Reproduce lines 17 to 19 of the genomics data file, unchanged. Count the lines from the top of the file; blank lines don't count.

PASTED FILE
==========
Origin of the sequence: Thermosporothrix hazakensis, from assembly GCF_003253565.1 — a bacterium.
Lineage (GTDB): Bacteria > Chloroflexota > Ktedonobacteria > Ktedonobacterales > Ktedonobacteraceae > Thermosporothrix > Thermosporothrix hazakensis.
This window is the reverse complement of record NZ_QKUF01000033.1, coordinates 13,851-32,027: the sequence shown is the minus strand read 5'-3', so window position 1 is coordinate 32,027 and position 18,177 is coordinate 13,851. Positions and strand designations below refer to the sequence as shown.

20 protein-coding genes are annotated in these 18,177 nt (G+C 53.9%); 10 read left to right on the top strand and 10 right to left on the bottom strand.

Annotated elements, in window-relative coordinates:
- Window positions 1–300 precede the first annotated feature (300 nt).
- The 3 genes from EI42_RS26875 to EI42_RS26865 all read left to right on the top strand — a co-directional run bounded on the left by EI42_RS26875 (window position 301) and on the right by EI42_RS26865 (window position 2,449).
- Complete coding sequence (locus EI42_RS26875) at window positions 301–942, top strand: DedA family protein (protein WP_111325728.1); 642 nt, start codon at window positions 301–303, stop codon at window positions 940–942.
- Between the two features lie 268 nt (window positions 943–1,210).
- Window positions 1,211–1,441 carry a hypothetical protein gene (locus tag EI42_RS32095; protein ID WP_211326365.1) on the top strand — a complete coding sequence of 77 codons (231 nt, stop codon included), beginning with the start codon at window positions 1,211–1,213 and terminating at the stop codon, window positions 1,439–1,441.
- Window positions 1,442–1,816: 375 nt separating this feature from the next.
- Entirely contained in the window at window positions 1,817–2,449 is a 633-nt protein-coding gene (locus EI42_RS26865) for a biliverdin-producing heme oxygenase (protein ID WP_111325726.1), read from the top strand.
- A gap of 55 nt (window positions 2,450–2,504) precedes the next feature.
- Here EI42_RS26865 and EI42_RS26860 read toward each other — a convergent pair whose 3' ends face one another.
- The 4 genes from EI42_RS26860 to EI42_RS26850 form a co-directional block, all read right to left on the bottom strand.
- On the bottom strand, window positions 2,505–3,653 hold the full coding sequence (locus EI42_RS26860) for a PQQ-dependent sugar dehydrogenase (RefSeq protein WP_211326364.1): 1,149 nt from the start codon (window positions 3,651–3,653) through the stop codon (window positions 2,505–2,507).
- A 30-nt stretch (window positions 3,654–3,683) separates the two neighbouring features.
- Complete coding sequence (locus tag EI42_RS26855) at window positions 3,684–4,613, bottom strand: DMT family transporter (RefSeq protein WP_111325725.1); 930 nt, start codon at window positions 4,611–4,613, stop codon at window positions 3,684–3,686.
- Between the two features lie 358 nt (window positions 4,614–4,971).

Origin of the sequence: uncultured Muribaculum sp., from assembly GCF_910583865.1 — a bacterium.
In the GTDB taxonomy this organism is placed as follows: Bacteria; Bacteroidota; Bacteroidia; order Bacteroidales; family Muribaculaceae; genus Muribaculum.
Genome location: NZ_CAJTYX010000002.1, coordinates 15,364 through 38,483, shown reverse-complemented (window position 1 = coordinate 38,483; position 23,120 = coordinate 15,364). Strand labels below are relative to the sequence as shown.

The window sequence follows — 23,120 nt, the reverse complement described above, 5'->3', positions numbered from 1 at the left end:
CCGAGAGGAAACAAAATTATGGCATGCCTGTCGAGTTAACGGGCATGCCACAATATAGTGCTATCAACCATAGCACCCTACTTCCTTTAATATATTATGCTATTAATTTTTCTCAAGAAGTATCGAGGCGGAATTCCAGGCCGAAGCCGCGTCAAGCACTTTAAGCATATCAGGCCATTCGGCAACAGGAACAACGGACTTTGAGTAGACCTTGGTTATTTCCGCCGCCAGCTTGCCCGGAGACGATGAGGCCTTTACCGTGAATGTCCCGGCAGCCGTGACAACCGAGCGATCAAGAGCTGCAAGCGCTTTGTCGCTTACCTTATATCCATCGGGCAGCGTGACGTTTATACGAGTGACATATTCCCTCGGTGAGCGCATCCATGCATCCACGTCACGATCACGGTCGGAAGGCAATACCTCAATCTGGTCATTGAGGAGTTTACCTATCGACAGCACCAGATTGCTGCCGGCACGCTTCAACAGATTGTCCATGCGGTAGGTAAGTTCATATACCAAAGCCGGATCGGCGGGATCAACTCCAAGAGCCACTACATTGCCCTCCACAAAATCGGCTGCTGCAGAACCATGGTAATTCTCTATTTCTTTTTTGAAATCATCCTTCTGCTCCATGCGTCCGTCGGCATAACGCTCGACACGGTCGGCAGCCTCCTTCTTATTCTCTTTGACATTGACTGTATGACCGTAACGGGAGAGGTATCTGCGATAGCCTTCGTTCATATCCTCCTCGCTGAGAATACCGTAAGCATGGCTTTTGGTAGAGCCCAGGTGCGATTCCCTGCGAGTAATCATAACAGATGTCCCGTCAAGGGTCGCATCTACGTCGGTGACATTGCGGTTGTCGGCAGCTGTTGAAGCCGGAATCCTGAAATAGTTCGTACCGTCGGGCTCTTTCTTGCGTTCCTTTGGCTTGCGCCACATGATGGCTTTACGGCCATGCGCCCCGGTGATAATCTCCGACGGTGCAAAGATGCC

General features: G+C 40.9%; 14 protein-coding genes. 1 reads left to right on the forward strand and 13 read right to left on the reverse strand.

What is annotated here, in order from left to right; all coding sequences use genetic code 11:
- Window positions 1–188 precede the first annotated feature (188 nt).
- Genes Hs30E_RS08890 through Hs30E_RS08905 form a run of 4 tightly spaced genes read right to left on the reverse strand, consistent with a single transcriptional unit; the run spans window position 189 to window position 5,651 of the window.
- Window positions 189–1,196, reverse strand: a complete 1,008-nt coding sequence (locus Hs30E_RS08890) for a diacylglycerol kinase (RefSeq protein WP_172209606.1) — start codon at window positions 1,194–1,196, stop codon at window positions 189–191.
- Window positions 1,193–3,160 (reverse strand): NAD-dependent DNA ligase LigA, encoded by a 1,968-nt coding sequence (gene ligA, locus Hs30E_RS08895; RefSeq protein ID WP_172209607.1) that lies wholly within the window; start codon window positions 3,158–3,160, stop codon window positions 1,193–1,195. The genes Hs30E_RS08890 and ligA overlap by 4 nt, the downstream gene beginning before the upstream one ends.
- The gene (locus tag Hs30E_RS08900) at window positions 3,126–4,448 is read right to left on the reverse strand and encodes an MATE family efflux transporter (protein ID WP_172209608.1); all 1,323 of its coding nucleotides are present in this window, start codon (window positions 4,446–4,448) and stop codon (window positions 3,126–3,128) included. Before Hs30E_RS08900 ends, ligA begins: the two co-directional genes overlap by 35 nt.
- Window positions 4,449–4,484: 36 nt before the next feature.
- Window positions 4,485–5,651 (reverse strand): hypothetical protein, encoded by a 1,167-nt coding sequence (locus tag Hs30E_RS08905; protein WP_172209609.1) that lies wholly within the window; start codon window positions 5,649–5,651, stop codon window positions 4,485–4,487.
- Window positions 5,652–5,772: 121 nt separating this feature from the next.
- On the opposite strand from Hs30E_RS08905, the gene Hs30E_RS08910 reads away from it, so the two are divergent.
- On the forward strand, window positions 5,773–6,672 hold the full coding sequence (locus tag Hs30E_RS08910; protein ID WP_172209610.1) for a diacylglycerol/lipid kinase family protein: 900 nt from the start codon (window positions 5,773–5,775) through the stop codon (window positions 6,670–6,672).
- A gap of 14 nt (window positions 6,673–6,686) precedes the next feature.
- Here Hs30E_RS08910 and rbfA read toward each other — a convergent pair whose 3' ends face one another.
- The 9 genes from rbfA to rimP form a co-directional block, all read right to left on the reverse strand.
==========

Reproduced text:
- A 30-nt stretch (window positions 3,654–3,683) separates the two neighbouring features.
- Complete coding sequence (locus tag EI42_RS26855) at window positions 3,684–4,613, bottom strand: DMT family transporter (RefSeq protein WP_111325725.1); 930 nt, start codon at window positions 4,611–4,613, stop codon at window positions 3,684–3,686.
- Between the two features lie 358 nt (window positions 4,614–4,971).